The Forgetting River: A Modern Tale of Survival, Identity, and the Inquisition (Paperback)
The unexpected and moving story of an American journalist who works to uncover her family’s long-buried Jewish ancestry in Spain.
Raised a Catholic in California, New York Times journalist Doreen Carvajal is shocked when she discovers that her background may actually be connected to conversos from Inquisition-era Spain: Jews who were forced to renounce their faith and convert to Christianity or face torture and death. With vivid childhood memories of Sunday sermons, catechism, and the rosary, Carvajal travels to the centuries-old Andalucian town of Arcos de la Frontera, to investigate her lineage and recover her family’s original religious heritage.
In Arcos, Carvajal comes to realize that fear remains a legacy of the Inquisition along with the cryptic messages left by its victims. Back at her childhood home in California, she uncovers papers documenting a family of Carvajals who were burned at the stake in the 16th-century territory of Mexico. Could the author’s family history be linked to the hidden history of Arcos? And could the unfortunate Carvajals have been her ancestors?
As she strives to find proof that her family had been forced to convert to Christianity six hundred years ago, Carvajal comes to understand that the past flows like a river through time—and that while the truth might be submerged, it is never truly lost.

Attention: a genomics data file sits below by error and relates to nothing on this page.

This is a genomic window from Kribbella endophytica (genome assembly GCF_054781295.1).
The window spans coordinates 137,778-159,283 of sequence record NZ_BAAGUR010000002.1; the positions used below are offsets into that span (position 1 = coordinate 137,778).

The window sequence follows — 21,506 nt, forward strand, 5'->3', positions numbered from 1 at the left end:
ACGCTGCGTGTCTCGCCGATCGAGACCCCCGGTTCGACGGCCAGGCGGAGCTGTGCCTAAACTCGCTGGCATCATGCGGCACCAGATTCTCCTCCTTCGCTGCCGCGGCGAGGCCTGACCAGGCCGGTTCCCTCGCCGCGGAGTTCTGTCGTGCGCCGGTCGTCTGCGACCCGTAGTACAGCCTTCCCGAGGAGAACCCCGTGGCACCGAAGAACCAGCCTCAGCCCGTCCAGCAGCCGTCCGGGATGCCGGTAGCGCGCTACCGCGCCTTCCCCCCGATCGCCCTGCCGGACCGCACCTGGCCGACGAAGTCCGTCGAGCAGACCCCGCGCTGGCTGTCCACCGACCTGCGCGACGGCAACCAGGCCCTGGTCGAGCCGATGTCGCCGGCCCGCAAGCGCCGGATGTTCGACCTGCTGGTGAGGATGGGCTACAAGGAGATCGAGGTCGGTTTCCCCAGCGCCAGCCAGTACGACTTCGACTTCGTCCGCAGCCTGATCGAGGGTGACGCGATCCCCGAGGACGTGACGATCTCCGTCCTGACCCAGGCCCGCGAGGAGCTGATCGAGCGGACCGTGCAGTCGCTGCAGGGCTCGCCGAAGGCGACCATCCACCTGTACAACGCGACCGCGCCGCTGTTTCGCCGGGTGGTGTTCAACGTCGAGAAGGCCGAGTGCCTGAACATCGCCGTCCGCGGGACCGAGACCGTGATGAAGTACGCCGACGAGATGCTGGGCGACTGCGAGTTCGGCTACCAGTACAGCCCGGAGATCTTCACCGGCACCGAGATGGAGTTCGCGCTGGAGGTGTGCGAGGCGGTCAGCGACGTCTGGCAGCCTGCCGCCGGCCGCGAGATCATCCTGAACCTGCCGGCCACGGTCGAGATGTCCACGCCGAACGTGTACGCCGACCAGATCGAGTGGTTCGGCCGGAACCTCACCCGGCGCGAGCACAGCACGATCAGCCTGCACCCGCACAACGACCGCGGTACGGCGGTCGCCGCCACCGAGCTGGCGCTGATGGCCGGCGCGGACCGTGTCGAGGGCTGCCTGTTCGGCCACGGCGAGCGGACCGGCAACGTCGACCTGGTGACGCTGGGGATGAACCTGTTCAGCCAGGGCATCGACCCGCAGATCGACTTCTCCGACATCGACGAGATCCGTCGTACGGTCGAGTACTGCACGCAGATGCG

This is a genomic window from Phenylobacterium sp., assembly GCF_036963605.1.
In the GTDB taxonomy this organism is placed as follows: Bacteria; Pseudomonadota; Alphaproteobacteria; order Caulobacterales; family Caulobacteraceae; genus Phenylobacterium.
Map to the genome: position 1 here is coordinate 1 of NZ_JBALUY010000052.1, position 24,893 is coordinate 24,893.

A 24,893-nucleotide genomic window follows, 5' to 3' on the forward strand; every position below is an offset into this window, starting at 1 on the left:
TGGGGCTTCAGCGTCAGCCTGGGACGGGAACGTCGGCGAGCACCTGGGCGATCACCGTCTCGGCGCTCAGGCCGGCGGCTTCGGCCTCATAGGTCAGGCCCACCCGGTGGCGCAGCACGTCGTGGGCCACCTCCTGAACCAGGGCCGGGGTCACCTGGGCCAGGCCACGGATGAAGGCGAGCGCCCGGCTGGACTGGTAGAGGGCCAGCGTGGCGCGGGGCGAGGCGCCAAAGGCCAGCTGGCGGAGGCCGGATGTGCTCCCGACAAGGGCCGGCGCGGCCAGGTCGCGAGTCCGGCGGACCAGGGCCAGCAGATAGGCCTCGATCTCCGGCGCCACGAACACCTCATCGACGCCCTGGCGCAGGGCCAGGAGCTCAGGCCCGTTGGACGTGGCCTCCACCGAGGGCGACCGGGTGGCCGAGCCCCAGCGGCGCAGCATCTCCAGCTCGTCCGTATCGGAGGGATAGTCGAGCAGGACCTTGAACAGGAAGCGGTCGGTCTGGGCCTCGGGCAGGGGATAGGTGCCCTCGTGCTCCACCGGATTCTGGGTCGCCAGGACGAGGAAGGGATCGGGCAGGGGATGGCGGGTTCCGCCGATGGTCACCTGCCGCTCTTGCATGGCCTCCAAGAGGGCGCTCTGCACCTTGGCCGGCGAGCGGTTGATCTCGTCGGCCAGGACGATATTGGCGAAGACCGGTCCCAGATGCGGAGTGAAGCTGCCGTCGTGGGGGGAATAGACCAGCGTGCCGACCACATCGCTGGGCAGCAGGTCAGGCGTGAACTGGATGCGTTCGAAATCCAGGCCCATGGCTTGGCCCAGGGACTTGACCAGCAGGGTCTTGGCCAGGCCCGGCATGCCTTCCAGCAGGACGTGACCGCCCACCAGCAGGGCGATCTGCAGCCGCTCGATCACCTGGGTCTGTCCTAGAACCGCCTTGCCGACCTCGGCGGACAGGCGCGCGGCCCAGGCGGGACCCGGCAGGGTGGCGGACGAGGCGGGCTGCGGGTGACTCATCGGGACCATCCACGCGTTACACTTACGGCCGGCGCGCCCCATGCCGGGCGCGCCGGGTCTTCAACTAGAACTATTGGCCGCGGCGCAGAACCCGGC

About the Author
Doreen Carvajal is a Paris-based reporter for the The New York Times and a senior writer for the International Herald Tribune covering European issues. She has more than 25 years of journalism experience covering a broad range of subjects, from politics and immigration to book publishing and the media. She lives with her family near Paris.
"Doreen Carvajal has undertaken an extrordinary journey, and the story she tells is both personal and universal."
- Anne Lamott
"[A] compelling mix of memoir and reporting."
- O, The Oprah Magazine
“Unforgettable…Carvajal immerses herself and her readers in the ringing of Arcos’ ancient bells, the stories of its town historian, or cronista, and, most of all, the performance of haunting religious songs known as ‘saetas’ that may have originated as Jewish laments.”
– Chicago Tribune
- Christian Science Monitor
“This book is an important addition to the record of Jewish history, not because it describes what history books already can tell us but because it evokes a personal sense of both loss and redemption growing out of that brutal history.”
– Kansas City Star
“Carvajal is a journalist who understands the nuance and beauty of travel writing. Combining this gift with this highly personal story, she creates a book that shimmers with enchantment, pulling the reader into her life with gentle tugs on the heartstrings. What she calls ‘hunting family ghosts’ will resonate with anyone who has ever felt out of place where they were and dreamed of finding another heritage just one layer beneath the one they had always accepted as the bedrock of their self-definition.”
- The Jewish Book Council
“A mesmerizing journey through time, across cultures and into one woman's rich personal history.”
- Kirkus Reviews (starred review)
“Carvajal’s powerful prose is strong enough to hold these divergent story lines in a cohesive and engaging narrative of self-discovery and historical investigation.”
- Publishers Weekly
“Such an intriguing topic, and Carvajal…certainly knows how to write.”
- Library Journal
“[Carvajal’s] exploration reveals the fascinating legacy of the Jewish conversos…Her experiences not only reflect a heartfelt attempt to recapture a lost identity but also serve as a launching point for a wider exploration of the repercussions of the Inquisition.”